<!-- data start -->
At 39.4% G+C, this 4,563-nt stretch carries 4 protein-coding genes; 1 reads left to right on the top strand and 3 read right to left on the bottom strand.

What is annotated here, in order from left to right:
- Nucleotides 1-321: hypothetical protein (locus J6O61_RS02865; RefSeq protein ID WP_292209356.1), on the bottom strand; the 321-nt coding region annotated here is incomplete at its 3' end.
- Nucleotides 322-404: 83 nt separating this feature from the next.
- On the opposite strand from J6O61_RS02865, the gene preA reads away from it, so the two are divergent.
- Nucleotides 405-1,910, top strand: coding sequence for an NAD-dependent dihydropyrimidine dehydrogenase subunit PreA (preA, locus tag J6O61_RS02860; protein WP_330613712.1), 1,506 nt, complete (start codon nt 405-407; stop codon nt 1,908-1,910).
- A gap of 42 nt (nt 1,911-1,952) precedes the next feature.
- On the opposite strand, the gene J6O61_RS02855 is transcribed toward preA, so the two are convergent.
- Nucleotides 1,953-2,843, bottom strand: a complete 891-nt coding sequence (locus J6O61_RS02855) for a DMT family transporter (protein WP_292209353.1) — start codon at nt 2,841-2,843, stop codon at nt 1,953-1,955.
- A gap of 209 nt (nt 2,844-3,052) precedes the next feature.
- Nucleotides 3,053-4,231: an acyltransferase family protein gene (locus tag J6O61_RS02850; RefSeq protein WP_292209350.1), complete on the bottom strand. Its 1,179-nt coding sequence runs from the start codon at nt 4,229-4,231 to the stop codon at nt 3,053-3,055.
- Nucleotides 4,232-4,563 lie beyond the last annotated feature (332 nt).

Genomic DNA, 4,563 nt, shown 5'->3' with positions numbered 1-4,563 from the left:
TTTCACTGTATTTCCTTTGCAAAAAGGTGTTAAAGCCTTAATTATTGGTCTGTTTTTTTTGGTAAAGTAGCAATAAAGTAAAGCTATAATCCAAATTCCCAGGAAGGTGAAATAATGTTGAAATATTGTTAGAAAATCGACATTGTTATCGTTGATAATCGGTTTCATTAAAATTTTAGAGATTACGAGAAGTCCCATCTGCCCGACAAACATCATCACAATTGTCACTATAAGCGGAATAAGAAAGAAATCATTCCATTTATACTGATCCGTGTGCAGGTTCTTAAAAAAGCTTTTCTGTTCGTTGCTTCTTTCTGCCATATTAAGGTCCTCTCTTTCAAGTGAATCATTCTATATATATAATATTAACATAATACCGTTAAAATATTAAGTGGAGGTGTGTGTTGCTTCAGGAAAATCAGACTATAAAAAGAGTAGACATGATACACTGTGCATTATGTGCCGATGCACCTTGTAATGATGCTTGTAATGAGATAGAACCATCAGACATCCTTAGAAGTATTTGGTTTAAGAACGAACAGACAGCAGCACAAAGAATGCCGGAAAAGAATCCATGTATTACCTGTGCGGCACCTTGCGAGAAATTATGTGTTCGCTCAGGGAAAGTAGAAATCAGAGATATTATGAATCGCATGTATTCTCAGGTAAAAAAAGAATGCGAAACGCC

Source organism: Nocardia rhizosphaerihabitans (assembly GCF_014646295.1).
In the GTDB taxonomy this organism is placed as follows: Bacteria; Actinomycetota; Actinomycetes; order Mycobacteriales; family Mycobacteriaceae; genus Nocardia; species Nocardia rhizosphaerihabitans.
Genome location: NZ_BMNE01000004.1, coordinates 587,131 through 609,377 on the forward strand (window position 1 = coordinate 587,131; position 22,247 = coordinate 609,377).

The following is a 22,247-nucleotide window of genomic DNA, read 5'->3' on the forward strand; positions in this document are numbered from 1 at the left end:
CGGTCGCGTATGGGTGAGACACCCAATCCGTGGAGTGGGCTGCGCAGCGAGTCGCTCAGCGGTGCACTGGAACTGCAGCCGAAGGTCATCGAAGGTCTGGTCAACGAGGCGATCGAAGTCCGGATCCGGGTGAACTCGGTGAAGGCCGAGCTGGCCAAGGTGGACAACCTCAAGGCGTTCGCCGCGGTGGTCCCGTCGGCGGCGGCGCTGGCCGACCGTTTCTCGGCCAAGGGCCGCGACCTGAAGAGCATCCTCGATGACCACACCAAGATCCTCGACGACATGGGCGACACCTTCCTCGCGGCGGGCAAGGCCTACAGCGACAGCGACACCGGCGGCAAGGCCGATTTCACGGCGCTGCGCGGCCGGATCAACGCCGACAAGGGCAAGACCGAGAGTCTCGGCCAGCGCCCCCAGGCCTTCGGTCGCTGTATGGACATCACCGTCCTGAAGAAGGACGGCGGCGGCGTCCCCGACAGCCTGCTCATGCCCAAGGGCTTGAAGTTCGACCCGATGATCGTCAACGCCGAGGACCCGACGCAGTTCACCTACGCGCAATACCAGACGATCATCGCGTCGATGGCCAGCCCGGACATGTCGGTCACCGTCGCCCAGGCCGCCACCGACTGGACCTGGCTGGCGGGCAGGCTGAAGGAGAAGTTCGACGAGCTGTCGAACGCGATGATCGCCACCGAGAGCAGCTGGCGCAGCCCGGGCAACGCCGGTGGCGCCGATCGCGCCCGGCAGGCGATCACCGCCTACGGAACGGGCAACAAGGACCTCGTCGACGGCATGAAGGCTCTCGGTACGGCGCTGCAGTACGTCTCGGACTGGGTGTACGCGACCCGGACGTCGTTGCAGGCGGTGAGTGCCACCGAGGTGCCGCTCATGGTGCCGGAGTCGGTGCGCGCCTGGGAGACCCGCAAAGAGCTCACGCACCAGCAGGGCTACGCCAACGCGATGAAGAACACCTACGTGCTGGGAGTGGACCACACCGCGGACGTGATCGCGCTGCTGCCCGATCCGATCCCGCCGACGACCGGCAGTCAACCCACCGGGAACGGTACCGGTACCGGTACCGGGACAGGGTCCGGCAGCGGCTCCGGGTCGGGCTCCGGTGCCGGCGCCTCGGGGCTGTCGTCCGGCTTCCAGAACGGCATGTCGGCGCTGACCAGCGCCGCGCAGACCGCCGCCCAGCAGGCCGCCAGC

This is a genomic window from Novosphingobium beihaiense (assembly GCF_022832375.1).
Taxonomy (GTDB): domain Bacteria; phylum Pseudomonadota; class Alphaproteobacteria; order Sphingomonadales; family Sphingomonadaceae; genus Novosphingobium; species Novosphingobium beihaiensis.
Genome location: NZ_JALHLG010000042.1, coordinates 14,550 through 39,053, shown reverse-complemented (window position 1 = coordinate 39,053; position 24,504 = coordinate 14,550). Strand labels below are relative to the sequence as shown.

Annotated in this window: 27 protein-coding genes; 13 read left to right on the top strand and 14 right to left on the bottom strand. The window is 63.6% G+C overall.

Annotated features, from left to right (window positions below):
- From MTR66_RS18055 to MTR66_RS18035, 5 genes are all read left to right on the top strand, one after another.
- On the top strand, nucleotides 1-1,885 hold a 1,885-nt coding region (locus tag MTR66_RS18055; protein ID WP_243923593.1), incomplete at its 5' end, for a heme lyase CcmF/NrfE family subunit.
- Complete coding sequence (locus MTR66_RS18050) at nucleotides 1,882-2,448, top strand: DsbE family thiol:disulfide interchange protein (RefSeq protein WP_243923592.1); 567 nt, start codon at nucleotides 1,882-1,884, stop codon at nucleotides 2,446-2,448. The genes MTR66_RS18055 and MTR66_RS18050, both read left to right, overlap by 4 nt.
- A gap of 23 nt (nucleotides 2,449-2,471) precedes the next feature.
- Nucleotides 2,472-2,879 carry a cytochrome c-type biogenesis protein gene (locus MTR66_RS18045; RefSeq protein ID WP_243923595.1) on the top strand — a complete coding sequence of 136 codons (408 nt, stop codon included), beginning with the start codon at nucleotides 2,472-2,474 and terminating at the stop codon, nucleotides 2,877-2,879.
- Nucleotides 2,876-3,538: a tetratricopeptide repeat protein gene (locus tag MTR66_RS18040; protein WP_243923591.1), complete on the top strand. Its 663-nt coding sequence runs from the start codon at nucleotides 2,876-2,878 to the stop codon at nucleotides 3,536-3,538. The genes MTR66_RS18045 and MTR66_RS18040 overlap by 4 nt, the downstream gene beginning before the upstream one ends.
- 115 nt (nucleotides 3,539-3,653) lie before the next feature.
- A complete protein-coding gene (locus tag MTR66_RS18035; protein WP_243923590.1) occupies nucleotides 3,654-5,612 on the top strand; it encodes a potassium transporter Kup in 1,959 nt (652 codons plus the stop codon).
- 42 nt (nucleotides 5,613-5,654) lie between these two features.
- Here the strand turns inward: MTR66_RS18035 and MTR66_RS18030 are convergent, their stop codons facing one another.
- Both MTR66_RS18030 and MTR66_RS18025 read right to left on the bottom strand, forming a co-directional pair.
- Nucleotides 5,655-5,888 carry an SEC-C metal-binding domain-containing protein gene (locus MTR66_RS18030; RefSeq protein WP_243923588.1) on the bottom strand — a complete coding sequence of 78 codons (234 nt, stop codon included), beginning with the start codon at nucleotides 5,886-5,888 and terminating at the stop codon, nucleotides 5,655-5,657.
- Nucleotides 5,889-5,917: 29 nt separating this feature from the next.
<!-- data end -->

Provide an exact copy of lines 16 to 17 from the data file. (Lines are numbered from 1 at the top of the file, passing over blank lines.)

In the GTDB taxonomy this organism is placed as follows: Bacteria; Actinomycetota; Actinomycetes; order Mycobacteriales; family Mycobacteriaceae; genus Nocardia; species Nocardia rhizosphaerihabitans.
Genome location: NZ_BMNE01000004.1, coordinates 587,131 through 609,377 on the forward strand (window position 1 = coordinate 587,131; position 22,247 = coordinate 609,377).